Dying Fetus

support Psycroptic + Beyond Creation + Disentomb
author RUB date 15/10/17 venue VoxHall, Århus, DEN

The Fall vacation, for many Danes — students, at least — is almost upon us but before it starts on Monday, we are treated to a visit from some of the heavyweights from various styles of death metal. Dying Fetus are on tour promoting their most recent outing, “The Wrong One to Fuck With” and they’ve brought some interesting names from opposite sides of the world to support them: Australian acts Psycroptic and Disentomb, and the Canadian group Beyond Creation. Århus venue VoxHall is about half-full when the first band enters the stage, which is a pretty decent turnout considering this is a Sunday, and with the sound issues of my previous visit here still fresh in mind, I am hoping that the venue has managed to fix those by now.

All photos courtesy of Sebastian Dammark


All the way from the other side of the planet, this quartet from Australia plays brutal and technical death metal in the vein of Hate Eternal. They boast a very audible bass, fast drumming, blazing guitar and indecipherable vocals, making them a very fitting band to warm up the crowd for the main act. With his eager Aussie accent, Jordan James engages the crowd to ”get in the pit — don’t be a cunt!”, which instantly spawns a moshpit and some loud laughing. Sadly though, the right speaker is — just like my last visit — still an issue. Again, it is most audible when James makes banter in between songs or hits a high note, but also to some extent during the songs themselves. If one looks around at the faces of the crowd, it becomes evident that I’m not the only one bothered by it. This doesn’t stop the band from giving it their best though, as they continue to play without relent. Both the aforementioned lead singer and drummer Henri Sison look absolutely menacing, and add to the intensity with their huge physical appearance, with especially Henri coming across as a beast behind the kit. Both bass and guitar are played fast and with a high level of skill, and when coupled with the tight drumming and deep growls, the band’s soundscape makes becomes very brutal. As the sole guitarist, it is actually very impressive that Jake Wilkes manages to play at the speed he does, since it looks so demanding.

The overall sound is still marred by the scratchy noises from the speaker, but this is finally taken care of when Jordan switches his microphone with one from the drum kit, improving its sound quite a lot. Too bad that this wasn’t taken care of earlier, since at this point we’re reaching the end of a fairly short set. The crowd continues moshing but never really manages to take it to the next level and as such, Disentomb delivers a rock-solid show-off in brutal death metal, albeit with the problems with the sound becoming just a bit too much at times. Hopefully, the next band would be luckier.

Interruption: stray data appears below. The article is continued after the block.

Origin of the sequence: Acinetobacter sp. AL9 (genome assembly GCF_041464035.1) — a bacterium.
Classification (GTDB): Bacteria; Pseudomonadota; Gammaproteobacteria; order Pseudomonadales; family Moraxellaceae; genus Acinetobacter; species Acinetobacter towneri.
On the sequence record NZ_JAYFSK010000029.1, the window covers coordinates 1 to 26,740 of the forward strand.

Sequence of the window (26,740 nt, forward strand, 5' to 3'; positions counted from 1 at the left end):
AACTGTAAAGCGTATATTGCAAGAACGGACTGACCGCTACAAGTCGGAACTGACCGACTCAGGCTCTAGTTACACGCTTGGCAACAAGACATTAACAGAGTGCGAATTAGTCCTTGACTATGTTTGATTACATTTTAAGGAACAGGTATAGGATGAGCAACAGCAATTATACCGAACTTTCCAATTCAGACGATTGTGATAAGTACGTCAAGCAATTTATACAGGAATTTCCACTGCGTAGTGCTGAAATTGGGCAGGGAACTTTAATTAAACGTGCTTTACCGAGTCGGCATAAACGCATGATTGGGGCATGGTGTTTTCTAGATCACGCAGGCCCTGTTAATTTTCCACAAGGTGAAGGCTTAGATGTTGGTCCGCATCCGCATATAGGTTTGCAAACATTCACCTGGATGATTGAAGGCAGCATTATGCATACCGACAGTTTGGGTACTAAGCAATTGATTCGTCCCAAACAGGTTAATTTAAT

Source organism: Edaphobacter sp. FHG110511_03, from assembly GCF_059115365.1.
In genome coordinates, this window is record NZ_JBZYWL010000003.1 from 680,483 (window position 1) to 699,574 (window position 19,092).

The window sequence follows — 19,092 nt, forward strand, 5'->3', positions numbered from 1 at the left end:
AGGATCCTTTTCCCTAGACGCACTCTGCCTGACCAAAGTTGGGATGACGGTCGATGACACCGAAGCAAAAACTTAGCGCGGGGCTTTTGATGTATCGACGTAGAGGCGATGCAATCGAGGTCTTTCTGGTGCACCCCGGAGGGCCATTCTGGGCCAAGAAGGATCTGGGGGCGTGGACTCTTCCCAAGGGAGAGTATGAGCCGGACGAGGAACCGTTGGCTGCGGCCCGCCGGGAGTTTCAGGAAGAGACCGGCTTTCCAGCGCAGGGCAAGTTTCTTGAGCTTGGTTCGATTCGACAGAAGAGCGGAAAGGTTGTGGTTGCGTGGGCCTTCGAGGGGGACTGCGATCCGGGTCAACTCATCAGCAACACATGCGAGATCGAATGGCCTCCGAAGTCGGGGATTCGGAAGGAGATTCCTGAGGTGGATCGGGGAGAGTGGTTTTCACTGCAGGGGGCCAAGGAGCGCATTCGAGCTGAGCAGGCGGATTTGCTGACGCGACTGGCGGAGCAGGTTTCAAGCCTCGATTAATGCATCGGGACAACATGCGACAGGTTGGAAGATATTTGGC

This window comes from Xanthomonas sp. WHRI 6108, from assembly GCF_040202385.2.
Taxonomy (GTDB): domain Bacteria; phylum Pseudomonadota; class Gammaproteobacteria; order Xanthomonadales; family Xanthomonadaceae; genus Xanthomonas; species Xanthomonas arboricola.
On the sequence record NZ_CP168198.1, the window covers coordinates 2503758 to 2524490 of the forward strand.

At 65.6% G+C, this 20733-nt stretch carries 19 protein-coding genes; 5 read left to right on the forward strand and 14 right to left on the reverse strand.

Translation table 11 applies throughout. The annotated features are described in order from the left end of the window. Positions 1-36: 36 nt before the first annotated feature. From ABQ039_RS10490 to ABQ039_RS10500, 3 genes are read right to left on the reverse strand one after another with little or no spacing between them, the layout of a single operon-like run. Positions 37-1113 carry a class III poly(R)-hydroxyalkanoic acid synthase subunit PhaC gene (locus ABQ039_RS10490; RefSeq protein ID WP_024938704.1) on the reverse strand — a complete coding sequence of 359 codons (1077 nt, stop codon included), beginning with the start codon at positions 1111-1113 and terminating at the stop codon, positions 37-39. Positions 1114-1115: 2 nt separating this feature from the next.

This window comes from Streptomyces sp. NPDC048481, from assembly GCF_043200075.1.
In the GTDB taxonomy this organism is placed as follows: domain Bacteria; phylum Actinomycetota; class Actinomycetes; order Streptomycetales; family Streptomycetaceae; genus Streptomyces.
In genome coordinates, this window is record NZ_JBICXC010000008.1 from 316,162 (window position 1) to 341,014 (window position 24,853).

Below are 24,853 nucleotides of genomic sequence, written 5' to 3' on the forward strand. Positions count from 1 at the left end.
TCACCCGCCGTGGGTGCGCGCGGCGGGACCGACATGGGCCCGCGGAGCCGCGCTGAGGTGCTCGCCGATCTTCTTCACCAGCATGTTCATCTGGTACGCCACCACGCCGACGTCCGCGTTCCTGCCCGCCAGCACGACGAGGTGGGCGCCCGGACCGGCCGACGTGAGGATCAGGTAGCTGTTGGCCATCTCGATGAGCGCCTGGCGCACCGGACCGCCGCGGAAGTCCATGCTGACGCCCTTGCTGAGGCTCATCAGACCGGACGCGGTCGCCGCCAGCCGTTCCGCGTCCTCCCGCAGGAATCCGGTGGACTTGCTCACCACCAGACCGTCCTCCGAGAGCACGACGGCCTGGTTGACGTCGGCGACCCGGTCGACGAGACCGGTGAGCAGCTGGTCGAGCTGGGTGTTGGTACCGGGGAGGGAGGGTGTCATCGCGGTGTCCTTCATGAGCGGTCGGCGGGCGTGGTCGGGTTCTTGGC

Beyond Creation

Fortunately, It would seem that the sound issues are almost entirely fixed when the Canadian band Beyond Creation enters the stage. We now venture into a different kind of debt metal, compared to the previous band, with more progressive, albeit still very technical song structures making it more comparable to bands like Gorod, Obscura and at times even Between the Buried and Me. When the second song is aired, the crowd, which has grown noticeably in size now as well, answers with a loud cheer. It would seem that we could be in for something special this evening. But sadly, it only goes downhill from here; during aforementioned song, the sound of the lead singer and guitarist Simon Girard’s instrument vanishes altogether. And only adding to the frustration, there is no sign of anyone trying to fix the issues, not to mention anyone even realizing it! Even when Girard tries his hand with a solo, one can hear that his instrument is just hopelessly inaudible — and when a band relies this much on the dynamic of all of the instruments played together, this cannot and should not happen. Everyone continues to play like nothing has happened, and especially drummer Philippe Boucher is insanely tight. The majority of the audience doesn’t seem to notice the issues at all, and they continue to cheer every song aired. Meanwhile, a friend of mine has to actually leave the concert area, because he finds the sound mix to be so terrible — despite looking forward to this particular band the most.

By now I’m almost certain that it’s not going to get fixed, either — just as I realize that the volume on Girard’s microphone is also way too low in the mix, with backing vocalist Kévin Chartré completely overruling his voice when he joins in on the chorus. Finally, when there are two songs left, the problem is fixed. But to be frank, it has already ruined an otherwise promising experience. I cannot stress enough how important it is to get the sound mix right for a band of Beyond Creation’s nature. One can certainly live with a few hiccups at the beginning of a set, but when half of it is played with an inaudible guitar — not to even mention the other problems that happen during the gig — no way! Most of the crowd, on the other hand, seems to enjoy the show despite the many issues, so that’s something. And seeing this, the rest of the band continues to give it their best. Luckily, I know how well these guys can deliver, so I will most definitely check them out another time around. But tonight is just not their night.